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Should you happen to be hit by a bus today, expect three forms of misery.

1. It will hurt.

2. You’ll be off work, and probably lose pay.

3. You’ll face big medical bills, and that may wreck your credit.

Since you didn’t plan to be hit by a bus, you may not be able to pay those medical bills on time and they’ll end up with collection agencies.

To the computers that make most credit decisions, your moment of bad luck makes you look like a deadbeat. You’ll be sentenced to seven years of credit purgatory — banned from the better deals on mortgages, auto loans and credit cards.

The good news here is that FICO no longer thinks that’s proper, and FICO carries some clout. It is the nation’s main credit scoring company. Its latest credit scoring revision — due for release this fall — gives less weight to delinquent medical debt.

Someone whose only black mark is medical debt would see their scores rise 25 points, FICO says.

The system has a gift for other troubled consumers too: It ignores all debt that went to a collection agency but was later paid in full. No longer would it curse your credit for seven years.

Debtors, however, should not break into cheers. Lenders will be very slow to adopt the new FICO model, and some probably never will.

Fannie Mae and Freddie Mac, which dictate the rules for conventional mortgages, still haven’t adopted FICO revisions made in 2009. Many other lenders haven’t either.

“It will have no effect in the very short term,” said Gerri Detweiler, director of consumer education at Credit.com and an author of books on consumer credit. “Over time, hopefully, it will offer change for consumers.”

That’s sad, because a single collection account can destroy a credit score.

The federal Consumer Financial Protection Bureau says a credit score of 780 would drop to 665 with one debt referred to collectors. That would turn a borrower with sterling credit into an outcast who would have a hard time landing a decent conventional mortgage.

Medical debt blindsides people. Families don’t budget for heart attacks.

Employers spent the past decade raising deductibles and co-pays, so health insurance is paying less. A family can fall behind on the bills.

Add to that the ridiculous complexity of medical billing and health insurance. Sick people often can’t tell what they owe and what the insurance company should pay.

“People will find a medical debt in collection without realizing they ever owed it,” said FICO spokesman Anthony Sprauve.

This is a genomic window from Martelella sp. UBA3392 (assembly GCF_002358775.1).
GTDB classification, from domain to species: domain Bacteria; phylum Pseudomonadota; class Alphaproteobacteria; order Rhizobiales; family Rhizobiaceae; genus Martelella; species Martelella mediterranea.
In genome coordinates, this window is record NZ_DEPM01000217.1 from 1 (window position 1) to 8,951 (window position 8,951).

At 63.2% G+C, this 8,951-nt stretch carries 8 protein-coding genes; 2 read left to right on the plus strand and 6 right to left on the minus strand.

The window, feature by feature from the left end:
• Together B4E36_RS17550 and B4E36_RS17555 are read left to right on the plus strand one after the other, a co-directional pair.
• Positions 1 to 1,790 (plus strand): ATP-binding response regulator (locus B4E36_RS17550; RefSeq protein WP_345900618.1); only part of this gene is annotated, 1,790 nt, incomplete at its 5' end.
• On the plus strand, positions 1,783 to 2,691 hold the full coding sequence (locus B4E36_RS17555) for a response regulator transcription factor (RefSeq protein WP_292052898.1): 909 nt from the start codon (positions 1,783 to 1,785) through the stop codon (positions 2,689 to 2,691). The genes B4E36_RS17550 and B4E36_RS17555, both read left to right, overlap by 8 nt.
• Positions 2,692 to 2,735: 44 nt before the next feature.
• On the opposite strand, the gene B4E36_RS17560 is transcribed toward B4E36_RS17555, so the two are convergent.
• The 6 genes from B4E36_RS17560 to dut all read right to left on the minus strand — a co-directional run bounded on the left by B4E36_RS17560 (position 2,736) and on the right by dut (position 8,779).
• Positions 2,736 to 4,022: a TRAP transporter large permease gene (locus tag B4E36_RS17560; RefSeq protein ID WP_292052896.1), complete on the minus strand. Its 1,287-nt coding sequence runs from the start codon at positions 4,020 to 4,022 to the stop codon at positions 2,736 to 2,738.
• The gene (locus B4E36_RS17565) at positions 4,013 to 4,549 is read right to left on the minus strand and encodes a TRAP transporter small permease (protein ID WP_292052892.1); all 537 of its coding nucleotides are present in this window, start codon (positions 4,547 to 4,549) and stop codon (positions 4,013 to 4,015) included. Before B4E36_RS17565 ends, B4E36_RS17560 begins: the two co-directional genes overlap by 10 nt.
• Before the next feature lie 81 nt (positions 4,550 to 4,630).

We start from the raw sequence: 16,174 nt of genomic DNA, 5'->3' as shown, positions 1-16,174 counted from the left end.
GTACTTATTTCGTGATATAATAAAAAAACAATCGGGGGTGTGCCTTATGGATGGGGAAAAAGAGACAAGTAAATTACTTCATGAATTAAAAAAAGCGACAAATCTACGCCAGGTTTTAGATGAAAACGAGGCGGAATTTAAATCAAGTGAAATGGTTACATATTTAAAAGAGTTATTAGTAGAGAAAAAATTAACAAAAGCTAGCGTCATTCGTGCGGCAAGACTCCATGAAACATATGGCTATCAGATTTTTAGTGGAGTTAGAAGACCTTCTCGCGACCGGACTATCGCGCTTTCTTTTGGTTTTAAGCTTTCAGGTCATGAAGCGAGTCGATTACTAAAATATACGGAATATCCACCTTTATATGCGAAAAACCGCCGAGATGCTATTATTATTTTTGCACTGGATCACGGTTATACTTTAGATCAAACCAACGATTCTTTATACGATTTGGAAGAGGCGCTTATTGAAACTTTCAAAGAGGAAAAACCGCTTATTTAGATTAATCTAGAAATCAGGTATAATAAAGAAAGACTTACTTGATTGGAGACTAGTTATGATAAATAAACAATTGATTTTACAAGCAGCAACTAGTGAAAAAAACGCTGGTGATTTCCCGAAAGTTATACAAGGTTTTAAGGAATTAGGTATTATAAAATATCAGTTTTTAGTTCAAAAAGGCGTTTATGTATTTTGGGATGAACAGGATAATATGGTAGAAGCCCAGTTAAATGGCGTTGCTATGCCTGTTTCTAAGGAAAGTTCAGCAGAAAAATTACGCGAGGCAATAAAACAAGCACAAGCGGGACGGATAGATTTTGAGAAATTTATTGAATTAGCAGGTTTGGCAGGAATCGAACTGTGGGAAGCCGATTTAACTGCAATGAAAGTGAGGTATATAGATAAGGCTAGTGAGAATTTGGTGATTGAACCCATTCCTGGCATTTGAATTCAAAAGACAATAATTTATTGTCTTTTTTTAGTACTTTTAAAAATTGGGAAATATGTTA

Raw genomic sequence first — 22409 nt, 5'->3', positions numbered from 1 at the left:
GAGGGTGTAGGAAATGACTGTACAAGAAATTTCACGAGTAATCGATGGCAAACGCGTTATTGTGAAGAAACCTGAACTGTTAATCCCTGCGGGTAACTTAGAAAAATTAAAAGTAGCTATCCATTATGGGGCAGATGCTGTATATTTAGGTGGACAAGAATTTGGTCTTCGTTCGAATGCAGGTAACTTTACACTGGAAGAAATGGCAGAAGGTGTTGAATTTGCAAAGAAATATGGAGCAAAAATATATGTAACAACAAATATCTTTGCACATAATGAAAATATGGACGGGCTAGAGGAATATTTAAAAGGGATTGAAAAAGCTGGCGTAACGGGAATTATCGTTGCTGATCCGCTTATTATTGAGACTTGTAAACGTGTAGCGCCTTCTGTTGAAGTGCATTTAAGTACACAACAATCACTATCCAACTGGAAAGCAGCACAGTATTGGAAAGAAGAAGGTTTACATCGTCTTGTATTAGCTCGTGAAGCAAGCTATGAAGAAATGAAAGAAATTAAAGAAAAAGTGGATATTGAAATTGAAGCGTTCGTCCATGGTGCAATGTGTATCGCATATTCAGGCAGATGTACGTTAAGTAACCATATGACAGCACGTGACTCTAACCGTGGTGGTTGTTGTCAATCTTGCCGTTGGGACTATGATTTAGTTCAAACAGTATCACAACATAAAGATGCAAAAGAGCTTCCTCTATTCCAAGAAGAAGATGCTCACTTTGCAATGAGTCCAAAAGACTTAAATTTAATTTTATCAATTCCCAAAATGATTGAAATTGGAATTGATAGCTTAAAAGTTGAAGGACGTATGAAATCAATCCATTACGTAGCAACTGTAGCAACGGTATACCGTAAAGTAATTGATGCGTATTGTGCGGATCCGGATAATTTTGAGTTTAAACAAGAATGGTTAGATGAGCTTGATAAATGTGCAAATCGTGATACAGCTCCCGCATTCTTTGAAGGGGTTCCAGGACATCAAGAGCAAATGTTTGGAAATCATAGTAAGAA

Someone caught in that mess is not a deadbeat. When the crisis passes, they’ll catch up on what they owe.

“Our analysis of the data shows that if unpaid medical debt is the only negative, it is not an indication of financial trouble or inability to pay debts. It’s an anomaly,” Sprauve said.

In fact, that’s just what the U.S. Consumer Financial Protection Bureau concluded last May in a report that urged lenders to treat overdue medical debt more kindly.

It’s a little harder to understand why FICO is now forgiving people who defaulted on other debts but later paid them off. If someone fell behind once, aren’t they more likely to default again?

Not if they have paid it off, according to FICO. “That typically means there are improving their financial situation and heading for a better place,” Sprauve said.

VantageScores, FICO’s smaller competitor, made that same decision last year. FICO contends it has 90 percent of the credit score market.

So, if all this makes sense, why aren’t lenders hurrying to adopt it?

Partly it’s caution. FICO just sent its new formula to the three big credit agencies — TransUnion, Equifax and Experian. They’ll check it against their own data to see if it better predicts defaults.

Then they’ll pass it on to their lender clients, who may or may not adopt it. Many have their own tweaks on FICO scoring systems, and they’ll want proof that the new method is better than what they’re using.

Acceptance is not a slam dunk. Some lenders think it may let true deadbeats slide by.

“There is a form of unpaid medical debt that is not related to a life event; it relates to weak, irresponsible consumer debt servicing behavior,” Tom Showalter, chief analytics officer at Digital Risk, a large loan processor, noted in a statement. “Such a consumer is not all that different from one who charges a credit card and then fails to pay.”

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